Let’s look at an example of how easy it is to be misled by a census.
Putting the 1900 Census to the Test
“Census and Voter Lists” Ancestry.com, Ancestry (https://www.ancestry.com : accessed 15 January 2019), online record search, Nicholas Day, 1900, page 4 of 34, Enumeration District 260, Baltimore Ward 20, Baltimore City (Independent City), Maryland; crediting “NARA microfilm publication, Roll T623_617, page 2B.”
As shown in the census image above, Nicholas Day was the head of household at 1510 Ramsay Street when he and his family were enumerated in June 1900. He was born in November 1850 and was age 49. He and his wife Annie had been married for 28 years. She was born in October 1854 and was listed at 45 years of age.
According to this census, Annie was the mother of 9 living children. With only 7 listed within this document, we might assume that two of Annie’s children were living on their own. Conversely, in the 1910 census, Annie claimed to have given birth to 11 children, with 7 living. Through comparison of original birth and death records, it has been proven that Annie had 11 children, 8 of whom were alive in 1900. Son Nick and daughter Gert were living on their own at that time. Their youngest, Bessie died in 1908, lowering the number to 7 by 1910.
Ah! But you say that 7 plus 2 equals 9. That may indeed be true, but there is at least one more significant inaccuracy left in this census record. It is the misidentification of Julia as the daughter of Nicholas and Annie Day. She was not. Notice her place of birth. Nicholas and Annie had no other children born in Massachusetts. It required several original records to disprove this one incorrect statement. Julia was actually their son George’s fiancée. They married three days after this document was written.
In addition, Julia’s birth information was transposed with Ida’s, who was actually born in Maryland in July 1882. Based on the number of living children listed and other inaccuracies, it is doubtful that Annie acted as the informant on this census record. Perhaps Nicholas did?
Of all the evidence located on this record, very few would be considered original in nature. The address, if accurate, would be original as this was the house the enumerator visited. The relationships could be considered original, although note that within this home, they were incorrectly documented or identified. The number of citizens living in the house would also be original. See the added notations “7C” and “9” that denote the number of people within this household. These were the most important details to the enumerator.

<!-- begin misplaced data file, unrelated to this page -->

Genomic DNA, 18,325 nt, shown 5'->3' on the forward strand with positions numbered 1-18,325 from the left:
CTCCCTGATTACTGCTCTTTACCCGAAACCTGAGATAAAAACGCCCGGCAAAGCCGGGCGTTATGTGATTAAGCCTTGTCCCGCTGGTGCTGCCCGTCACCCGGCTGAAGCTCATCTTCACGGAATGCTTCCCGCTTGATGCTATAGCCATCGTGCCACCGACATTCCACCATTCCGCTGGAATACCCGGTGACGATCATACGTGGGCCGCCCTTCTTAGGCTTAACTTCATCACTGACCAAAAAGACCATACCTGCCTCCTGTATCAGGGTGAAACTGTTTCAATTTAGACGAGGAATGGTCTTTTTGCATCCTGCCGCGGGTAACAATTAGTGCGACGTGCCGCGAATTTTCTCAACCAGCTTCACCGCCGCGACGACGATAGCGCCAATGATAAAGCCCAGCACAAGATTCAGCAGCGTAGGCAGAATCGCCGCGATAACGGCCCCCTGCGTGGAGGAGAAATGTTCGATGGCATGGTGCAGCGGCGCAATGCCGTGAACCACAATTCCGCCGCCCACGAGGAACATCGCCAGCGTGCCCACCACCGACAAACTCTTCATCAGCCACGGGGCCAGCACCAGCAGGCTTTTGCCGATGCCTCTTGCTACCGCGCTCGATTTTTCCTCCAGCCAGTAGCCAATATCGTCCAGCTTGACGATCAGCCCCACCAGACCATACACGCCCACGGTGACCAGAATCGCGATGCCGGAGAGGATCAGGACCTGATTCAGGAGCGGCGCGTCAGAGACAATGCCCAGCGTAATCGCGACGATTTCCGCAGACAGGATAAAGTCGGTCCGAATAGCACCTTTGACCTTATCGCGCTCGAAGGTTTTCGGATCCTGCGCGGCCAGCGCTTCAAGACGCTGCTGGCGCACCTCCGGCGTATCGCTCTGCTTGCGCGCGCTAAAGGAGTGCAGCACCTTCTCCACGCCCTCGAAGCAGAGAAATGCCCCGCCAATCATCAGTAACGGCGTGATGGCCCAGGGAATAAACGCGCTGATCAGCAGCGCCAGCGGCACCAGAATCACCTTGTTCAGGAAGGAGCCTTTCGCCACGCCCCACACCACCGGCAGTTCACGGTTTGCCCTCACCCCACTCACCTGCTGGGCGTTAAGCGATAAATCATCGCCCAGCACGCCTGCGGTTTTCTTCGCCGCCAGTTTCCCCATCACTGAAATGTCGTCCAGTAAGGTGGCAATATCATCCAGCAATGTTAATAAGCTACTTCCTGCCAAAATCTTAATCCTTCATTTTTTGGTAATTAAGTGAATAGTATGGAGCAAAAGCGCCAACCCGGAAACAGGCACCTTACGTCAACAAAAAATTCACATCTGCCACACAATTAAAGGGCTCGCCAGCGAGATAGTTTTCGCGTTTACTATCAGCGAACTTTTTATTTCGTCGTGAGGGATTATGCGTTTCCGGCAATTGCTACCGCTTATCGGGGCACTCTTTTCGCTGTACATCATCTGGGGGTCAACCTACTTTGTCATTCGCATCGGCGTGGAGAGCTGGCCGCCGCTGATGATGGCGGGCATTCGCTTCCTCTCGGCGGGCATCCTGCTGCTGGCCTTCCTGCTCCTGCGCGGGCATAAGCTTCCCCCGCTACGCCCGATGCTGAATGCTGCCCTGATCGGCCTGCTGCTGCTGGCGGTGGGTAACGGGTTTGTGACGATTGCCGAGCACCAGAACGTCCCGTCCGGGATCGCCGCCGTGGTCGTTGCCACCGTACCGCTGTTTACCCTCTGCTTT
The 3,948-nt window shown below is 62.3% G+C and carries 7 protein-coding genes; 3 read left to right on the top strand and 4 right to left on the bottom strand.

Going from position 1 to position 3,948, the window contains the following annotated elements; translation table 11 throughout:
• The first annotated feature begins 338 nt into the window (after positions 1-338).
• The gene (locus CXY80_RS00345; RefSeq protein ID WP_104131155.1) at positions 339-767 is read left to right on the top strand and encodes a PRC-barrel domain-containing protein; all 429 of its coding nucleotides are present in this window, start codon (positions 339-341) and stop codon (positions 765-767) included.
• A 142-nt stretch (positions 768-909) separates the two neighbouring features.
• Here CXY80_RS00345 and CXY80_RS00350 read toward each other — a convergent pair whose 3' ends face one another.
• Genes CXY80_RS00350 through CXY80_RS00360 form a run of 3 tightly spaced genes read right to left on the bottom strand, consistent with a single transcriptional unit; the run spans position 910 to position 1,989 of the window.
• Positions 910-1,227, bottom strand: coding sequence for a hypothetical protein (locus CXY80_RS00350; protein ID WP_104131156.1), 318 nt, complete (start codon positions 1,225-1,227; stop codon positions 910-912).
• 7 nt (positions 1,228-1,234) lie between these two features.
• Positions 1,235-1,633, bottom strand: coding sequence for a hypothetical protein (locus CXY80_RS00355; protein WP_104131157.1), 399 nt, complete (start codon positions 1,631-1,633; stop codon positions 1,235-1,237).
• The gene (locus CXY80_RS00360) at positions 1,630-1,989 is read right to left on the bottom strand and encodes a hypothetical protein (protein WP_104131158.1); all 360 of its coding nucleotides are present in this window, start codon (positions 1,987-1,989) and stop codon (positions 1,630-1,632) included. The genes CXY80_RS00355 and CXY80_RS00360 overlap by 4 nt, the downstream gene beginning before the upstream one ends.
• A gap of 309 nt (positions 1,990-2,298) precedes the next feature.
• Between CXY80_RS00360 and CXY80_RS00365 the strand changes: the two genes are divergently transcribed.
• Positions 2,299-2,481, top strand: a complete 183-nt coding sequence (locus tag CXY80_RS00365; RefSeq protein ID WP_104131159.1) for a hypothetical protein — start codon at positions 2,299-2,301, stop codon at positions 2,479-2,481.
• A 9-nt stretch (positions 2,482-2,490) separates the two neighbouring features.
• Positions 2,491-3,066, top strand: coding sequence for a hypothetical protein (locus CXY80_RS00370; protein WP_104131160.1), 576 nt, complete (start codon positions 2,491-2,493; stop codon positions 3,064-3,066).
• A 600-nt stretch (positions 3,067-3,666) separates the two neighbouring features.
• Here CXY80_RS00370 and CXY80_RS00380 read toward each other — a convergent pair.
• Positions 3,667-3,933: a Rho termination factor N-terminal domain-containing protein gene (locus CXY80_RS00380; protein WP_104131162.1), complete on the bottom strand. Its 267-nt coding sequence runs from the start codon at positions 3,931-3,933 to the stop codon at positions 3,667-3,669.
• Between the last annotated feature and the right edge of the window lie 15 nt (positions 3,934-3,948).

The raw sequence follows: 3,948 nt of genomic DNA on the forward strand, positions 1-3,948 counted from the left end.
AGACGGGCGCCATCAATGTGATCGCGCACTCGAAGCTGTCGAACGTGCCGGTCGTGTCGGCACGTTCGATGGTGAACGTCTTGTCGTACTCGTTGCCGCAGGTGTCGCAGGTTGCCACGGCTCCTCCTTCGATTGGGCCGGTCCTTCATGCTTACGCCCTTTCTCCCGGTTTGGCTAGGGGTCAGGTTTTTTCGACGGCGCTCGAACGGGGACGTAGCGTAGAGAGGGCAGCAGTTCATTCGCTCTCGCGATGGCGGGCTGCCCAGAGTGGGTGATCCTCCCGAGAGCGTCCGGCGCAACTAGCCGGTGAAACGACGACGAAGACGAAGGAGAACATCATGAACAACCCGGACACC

With this example in mind, it seems only prudent to suggest that using the U.S. Census as an original source for every detail held within it is not a wise idea. Instead, use the census as a jumping-off point to assist you as you gather more original evidence, and secondary sources, that will corroborate or debunk your research questions. Use the GPS as your guide in this process.
The following research aid offers you a series of facts found within the U.S. census and then suggests additional records that will help you verify this information. Use the information you’ve found in censuses to locate an original record (or multiple secondary sources if none are available) for that fact and then analyze your evidence after you have completed your research to make sure everything makes sense. Be open to completing further research if you encounter conflicting evidence, much as we were required to do with Julia Day.
Records You Can Use to Verify Census Evidence
Fact Found on Various
Original Record Where the Fact May Also Be Found
Additional Sources Where This Information Can Sometimes Be Located
I know this process may seem daunting, but to build an accurate family tree it is necessary to be cautious about what records we trust. We must always take the time to verify the information we choose to add to our files and share with others.
By looking for additional records to verify “facts” you have found in a census you will not only have a more credible tree but you will, no doubt, uncover many new pieces of information about your ancestors.
Bridget Sunderlin is a professional genealogist serving clients in and around Maryland with a Master’s in teaching. She has been actively researching her Irish roots for well over 30 years. Throughout her research, she has come to find that her family actually hails from all of the countries within the British Isles. In 2017, she visited some of her ancestral lands, meeting quite a few Irish and Scottish cousins along the way. Ms. Sunderlin believes that the act of researching one’s family history helps us to “be rooted.”
Image: “Man seated, taking U.S. Census, and four Winnebago Indians standing, in front of tent.” c1911. Library of Congress.